Calm Down: Aereo’s Supreme Court Loss Isn’t Chaos for Cloud Tech
After the U.S. Supreme Court smacked down online TV service Aereo for violating copyright law, worries instantly sprung up that the justices were putting a huge array of Internet and cloud-computing services at risk of similar treatment.
That torch was carried highest by Justice Antonin Scalia, who wrote for the court’s three-person minority that the Aereo ruling would “sow confusion for years to come.”
But Scalia was complaining mostly about the court’s decision to forgo a detailed legal test for determining a specific kind of copyright infringement.
Media outlets—and some enterprising lawyers they’ve interviewed—have been more than happy go further, trumpeting the supposed fear and confusion that Aereo’s loss is heaping on Internet distribution technologies of all kinds.
The Guardian, for example, wrote that the decision “might evaporate Silicon Valley’s cloud,” asserting that the ruling “seems bound to chill innovation in this burgeoning sector of the economy.” Bloomberg said the court “leaves technology companies with few clues to guess whether their services would pass legal muster if challenged.” The Boston Globe said “disagreement about what the Aereo decision really means for the cloud will likely persist for some time.”
“The worry remains that services that allow customers to stream copyrighted materials stored on a server—be they MP3s, ebooks, or copies of movies or TV shows—are now open to copyright infringement claims,” CNET claimed.
Hogwash. The court’s ruling, written by Justice Stephen Breyer, clearly limits its effect to Aereo and services very much like it. That means companies using the Internet to rebroadcast live versions of copyrighted TV programs for a fee, without paying license fees for that content.
How do we know that? Because the court lays it all out.
The reason Aereo lost on Wednesday was because it bears an “overwhelming likeness to the cable companies” that Congress had in mind when it changed copyright laws in 1976, the court said.
Those old-school cable providers connected subscribers to a better braodcast antenna, and charged them to access a broadcaster’s copyrighted TV feed in real time. The court said Aereo’s live streams of TV shows are “a system that is for all practical purposes a traditional cable system,” despite the technological differences linking the viewers with a TV show.
When it comes to other kinds of technologies, or other services that deliver content, the court was extremely clear: we’re not going there.
—“We cannot now answer more precisely how … the Copyright Act will apply to technologies not before us,” Breyer wrote. Translation: this case is about Aereo and its particular technology, which is an intricate system intended specifically to live-stream broadcast TV to people for a fee. Any other technologies are not being addressed by this ruling.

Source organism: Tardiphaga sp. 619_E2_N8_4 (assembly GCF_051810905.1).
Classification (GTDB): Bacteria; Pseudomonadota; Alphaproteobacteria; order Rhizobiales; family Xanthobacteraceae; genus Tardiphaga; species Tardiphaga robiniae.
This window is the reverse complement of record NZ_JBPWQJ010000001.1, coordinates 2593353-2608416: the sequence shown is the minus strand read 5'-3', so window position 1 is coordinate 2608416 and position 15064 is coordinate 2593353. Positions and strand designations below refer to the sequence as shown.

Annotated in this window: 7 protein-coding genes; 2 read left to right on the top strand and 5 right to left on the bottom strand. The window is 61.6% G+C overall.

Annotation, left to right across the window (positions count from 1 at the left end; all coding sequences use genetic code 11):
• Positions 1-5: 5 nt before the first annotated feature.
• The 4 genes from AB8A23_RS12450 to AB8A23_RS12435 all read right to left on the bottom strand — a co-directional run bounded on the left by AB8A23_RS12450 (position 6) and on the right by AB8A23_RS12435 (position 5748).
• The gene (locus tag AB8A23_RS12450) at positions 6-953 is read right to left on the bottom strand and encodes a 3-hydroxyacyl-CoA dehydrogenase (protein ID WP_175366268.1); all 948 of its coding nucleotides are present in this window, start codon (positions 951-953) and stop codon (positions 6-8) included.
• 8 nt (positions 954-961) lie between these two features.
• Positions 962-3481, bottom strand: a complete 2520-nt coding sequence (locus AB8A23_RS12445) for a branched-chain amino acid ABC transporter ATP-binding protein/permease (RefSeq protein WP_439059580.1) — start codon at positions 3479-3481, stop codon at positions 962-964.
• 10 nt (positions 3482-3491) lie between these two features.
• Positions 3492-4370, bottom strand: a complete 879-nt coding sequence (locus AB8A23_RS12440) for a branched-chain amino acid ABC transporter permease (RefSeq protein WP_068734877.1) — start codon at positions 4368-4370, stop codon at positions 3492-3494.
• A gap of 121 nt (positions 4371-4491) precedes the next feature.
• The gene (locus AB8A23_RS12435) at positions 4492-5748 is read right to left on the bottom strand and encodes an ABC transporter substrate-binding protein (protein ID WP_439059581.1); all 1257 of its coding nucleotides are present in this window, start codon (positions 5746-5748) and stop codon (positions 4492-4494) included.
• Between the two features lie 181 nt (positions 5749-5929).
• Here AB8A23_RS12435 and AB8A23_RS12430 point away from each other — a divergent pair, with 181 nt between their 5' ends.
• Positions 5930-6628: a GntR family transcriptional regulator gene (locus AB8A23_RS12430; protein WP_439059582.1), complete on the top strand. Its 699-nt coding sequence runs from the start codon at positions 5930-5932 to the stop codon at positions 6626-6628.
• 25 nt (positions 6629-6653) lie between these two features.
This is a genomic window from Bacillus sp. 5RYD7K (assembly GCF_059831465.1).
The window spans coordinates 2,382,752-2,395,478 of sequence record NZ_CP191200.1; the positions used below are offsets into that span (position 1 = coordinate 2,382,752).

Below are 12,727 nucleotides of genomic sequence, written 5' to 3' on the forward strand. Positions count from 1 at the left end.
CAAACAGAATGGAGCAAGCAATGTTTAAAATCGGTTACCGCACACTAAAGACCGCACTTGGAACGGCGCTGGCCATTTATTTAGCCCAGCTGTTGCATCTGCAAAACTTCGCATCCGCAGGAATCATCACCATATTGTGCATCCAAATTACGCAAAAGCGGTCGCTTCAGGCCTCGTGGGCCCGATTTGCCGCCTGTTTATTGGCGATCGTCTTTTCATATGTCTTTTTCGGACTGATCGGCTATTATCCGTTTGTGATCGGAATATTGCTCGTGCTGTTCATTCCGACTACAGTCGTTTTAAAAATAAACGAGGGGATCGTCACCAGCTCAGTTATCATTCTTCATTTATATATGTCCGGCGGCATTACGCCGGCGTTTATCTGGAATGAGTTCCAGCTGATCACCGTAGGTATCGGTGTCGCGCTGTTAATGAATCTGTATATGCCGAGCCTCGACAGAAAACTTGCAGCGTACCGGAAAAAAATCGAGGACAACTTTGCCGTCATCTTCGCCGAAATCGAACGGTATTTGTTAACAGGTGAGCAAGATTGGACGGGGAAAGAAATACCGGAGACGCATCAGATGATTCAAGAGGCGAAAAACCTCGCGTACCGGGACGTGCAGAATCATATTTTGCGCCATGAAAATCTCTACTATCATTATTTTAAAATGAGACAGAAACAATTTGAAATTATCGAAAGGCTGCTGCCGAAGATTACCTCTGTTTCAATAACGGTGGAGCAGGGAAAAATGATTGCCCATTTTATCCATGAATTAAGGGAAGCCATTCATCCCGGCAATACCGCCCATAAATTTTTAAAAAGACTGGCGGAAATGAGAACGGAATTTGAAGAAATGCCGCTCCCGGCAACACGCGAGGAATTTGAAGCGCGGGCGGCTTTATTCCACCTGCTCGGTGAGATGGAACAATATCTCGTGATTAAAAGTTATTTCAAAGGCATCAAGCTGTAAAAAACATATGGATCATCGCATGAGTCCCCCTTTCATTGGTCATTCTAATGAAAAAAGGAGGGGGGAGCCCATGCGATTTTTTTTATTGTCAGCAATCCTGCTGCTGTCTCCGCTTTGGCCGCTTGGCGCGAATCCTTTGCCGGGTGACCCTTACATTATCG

—“The history of cable broadcast transmissions” is what led the court to determine that Aereo was covered by the copyright law intended to stop cable-company attempts to re-transmit broadcast TV. That history is specific to that set of arguments, the court said, and “it does not determine whether different kinds of providers in different contexts” are doing anything wrong.
—The Obama administration had asked the court to keep its ruling limited to Aereo alone, and not branch out further into “questions involving cloud computing, DVRs, and other novel issues not before the Court, as to which ‘Congress has not plainly marked [the] course’” the way it had in this particular cable-TV dispute. The court agreed that was the right policy, and said any other questions about different technologies or services that don’t ape the old cable-company transmission practice “should await a case in which they are squarely presented.” That means entrepreneurs shouldn’t worry about the Aereo ruling stifling their company unless they’re doing something very, very similar to Aereo.
—“We have said that it does not extend to those who act as owners or possessors of the relevant product,” Breyer wrote. The Aereo ruling has no impact on anyone streaming or downloading things they’ve paid for, or content that’s been properly licensed. Period.
—“We have not considered whether [copyright] is infringed when the user of a service pays primarily for something other than the transmission of copyrighted works, such as the remote storage of content.” If a company like Aereo was selling online storage in which a consumer could put all kinds of content, including broadcast TV shows, the court might not even deem it illegal. The fact that Aereo’s live-streaming service explicitly charges someone to retransmit broadcast TV is the problem being addressed.
—Aereo’s watch-it-later service is probably still legal under this ruling. “Cloud DVRs” that record broadcast shows to remote hard drives and let consumers watch them later are already legal. The Supreme Court specifically said that “that aspect of Aereo’s service is not before us,” which means the ruling doesn’t apply to it.
There’s no question that the demise of Aereo’s live-streaming service is bad news for consumers and for its particular innovation. After all, this was a service that made novel use of advanced technology to provide a convenient service that people were willing to pay for.
Now, consumers will probably have to wait for the giant broadcast companies to implement their own version, or just get ready to pay more, since Aereo or another entrant would have to pay fees to license TV shows.
So if you’re an entrepreneur who wants to set up a cloud service that takes someone else’s copyrighted material and live-streams to people for a fee, yes, you should be worried. And if your startup is based on a very careful workaround of copyright laws, this ruling is probably a bad sign.
But it’s just not the case that the Aereo ruling puts broader cloud-computing services at risk.